With humans becoming more adapt to modern living arrangements, surrounded by buildings and technology, survival instincts have taken a back seat. We don’t need to grow and catch our own food or build our own shelter. There are loads of services provided to make our lives much more comfortable. Will we be able to survive a life or death situation in the wilderness?
You never know when you will be finding yourself in a dangerous situation in the open sea or in the scorching hot desert. To help you prepare yourself for any unforeseen situation, we’ve come up with a list of survival tips to help you define the odds.
TRAPPED IN AN UNDERGROUND MINE OR CAVE
Someone’s worst nightmare would be to get trapped under heaps of junk underground. In the unfortunate event of this happening, you have to realize that air is your best friend and you need to do everything to preserve it.
- Avoid using matches or any form of fire for lighting. Fire sucks up oxygen.
- Tie a piece of clothing over your head, it will prevent you from suffocating.
- Try to stay calm by not screaming. An increased heart rate will cause heavier breathing, eating up all the air.
FLOATING IN THE OPEN SEA
We’ve heard many stories of people floating on a raft in the ocean for days on end. Their sheer determination and survival instinct allowed them to survive against all odds, living to tell the tale. There are three very important things you need when you are floating in the middle of the ocean: water, food, and a cooler temperature.
Even with limited supplies you’ll be able to define the odds:
- Use a piece of discarded cloth, sail, or clothing to create a fishing net. Some survivors have even reported to weaving together string and wires. You can either catch some small fish or seaweed.
- Sunrays that reflect on the ocean water can cause death by heat stroke. Always cover your head and eyes with either a piece of cloth, cardboard, or whatever you can find.
- Make a distillation machine. Click here for instructions on how to make your own water purifier.
Remember, no matter how thirsty you are, don’t drink ocean water. The high salt content will only cause dehydration and increase levels of thirst.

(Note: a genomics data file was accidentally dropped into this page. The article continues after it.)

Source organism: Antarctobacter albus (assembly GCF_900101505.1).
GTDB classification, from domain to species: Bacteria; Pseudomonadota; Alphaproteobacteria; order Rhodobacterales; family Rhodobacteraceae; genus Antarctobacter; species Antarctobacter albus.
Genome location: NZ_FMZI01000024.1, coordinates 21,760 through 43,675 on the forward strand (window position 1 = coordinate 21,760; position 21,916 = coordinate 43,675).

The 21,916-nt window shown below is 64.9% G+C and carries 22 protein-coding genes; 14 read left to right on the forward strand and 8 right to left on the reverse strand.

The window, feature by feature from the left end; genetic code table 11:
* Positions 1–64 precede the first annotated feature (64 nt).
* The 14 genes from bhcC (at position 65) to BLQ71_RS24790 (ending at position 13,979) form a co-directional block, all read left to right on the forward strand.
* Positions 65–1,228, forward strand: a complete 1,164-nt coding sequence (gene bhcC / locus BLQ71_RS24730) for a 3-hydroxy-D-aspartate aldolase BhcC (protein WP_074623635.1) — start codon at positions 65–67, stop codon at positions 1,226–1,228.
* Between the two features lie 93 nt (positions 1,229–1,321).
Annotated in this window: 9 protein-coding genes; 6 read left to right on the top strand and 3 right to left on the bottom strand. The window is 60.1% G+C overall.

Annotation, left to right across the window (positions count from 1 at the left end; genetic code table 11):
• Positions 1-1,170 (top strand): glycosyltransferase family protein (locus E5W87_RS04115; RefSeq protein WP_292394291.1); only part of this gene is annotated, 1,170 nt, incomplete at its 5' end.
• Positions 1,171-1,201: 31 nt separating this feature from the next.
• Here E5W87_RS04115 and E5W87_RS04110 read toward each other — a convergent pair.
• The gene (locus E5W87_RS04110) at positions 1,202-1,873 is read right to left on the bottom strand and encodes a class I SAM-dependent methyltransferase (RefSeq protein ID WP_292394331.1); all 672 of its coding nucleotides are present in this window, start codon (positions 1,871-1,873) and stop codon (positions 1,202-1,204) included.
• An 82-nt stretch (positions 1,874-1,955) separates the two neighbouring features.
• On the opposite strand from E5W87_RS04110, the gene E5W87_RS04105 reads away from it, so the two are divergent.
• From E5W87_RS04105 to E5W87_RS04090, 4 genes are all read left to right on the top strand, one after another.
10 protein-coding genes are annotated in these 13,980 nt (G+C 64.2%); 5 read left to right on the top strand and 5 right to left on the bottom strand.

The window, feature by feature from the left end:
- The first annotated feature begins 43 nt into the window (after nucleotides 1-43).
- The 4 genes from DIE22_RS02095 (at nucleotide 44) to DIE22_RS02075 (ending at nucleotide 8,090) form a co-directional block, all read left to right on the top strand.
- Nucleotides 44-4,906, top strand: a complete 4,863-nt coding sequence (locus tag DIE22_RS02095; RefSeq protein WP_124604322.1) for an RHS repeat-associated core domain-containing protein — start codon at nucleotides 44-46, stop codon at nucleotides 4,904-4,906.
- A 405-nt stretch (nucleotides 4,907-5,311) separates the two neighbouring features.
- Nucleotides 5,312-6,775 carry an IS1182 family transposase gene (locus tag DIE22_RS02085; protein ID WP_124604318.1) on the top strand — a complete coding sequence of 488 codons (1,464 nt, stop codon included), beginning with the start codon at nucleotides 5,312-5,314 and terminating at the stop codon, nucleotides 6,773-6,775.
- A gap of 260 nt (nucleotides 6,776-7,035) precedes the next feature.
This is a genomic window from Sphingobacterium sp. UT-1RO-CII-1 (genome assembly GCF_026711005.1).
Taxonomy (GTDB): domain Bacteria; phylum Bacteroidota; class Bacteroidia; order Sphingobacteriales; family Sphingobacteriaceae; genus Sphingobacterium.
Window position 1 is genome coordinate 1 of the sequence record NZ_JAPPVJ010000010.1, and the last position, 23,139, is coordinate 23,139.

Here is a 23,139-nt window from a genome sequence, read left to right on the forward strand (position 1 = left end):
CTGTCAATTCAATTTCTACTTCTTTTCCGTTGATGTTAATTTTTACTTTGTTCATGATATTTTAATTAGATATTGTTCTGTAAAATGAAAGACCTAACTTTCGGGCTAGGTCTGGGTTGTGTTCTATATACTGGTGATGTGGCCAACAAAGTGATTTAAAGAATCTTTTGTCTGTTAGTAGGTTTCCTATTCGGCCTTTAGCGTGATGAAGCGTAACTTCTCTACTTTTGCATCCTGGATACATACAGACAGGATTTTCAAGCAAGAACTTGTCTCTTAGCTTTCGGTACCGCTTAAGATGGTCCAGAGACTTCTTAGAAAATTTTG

While hiking or walking in the wilderness you have to always be cautious of wild animals. Before going into unchartered territory, it will be wise to do some reading on different types of venomous snakes, spiders, and scorpions.
If you don’t know whether the creature that bit you is venomous, you will be able to tell by the bitemark. The bitten area will be extremely painful and will change color to blue or a darkish red. Another tell-tale sign is that the bitten area will immediately start swelling up. Symptoms can include: nausea, high fever, headache, hallucination, and blurry vision. It’s recommended that you:
- Don’t suck out the venom if you’re close to a hospital. You might have small cuts and sores in your mouth and make the infection worse.
- If you aren’t close to a hospital, suck out the venom and spit it out immediately. Avoid swallowing at all costs.
- Don’t close the bite mark with a bandage, the blood should run out as much as possible.
HOW TO MAKE A FIRE
One of the primary survival skills any person can have, is starting a fire from scratch. Sure, it looks extremely easy when survivalists do it on television, in reality it’s anything but. You’re going to need a lot of patience and stamina to make this work.
Follow these instructions in building a fire: https://www.wikihow.com/Make-Fire-Without-Matches-or-a-Lighter
If you find yourself in a situation where there is only wet wood, you can try the following:
- Make a star shape cut into a vertically placed log
- Add some dry sticks and grass into the log
- Make a fire inside the star shaped cut and watch the log burn
GETTING LOST IN THE DESERT
The desert is not a fun place to be without any proper resources. The desert reach extremely high temperatures during the day and can be very cold during the night. Your best bet will be to keep on moving:
- Travel at night. It will decrease your chances of dehydrating and getting heat stroke.
- Find the Southern Cross and follow it. Winds can change the appearance of dunes, completely misleading anyone that’s lost. Try to walk in the same direction every night by looking for a light beacon in the form of the Southern Cross.
- Don’t drink liquids from cacti as they might contain poisonous lye. Water source are typically found not too deep underneath the sand’s surface.
- Wrap a piece of cloth or old clothing around your head during the day.
ENCOUNTERING A WILD ANIMAL
It’s important to remember that when you are roaming around in the woods, that you will be in some dangerous animals’ territory. Don’t even try fighting for a part of that territory. When you spot wolf or bear footprints, or even bear paw scratches on trees, you should get out of the area as fast as possible.
In case you do encounter a wild animal, do the following:
- Don’t run away
- Don’t turn your back on the animal or provoke it, they will attack, especially if you’re in their territory or close to their cubs
- Act aggressively by screaming loudly, howling, growling, and stomping your feet. While doing this you should back up slowly, your dominance will scare them away.
- Don’t let a pack of wolves surround you. Find the nearest tree and climb it.
Ultimately, the sheer will to survive will help you define any odds. As long as you have the necessary knowledge and skill, your survival instinct will kick in soon and help you cheat any situation.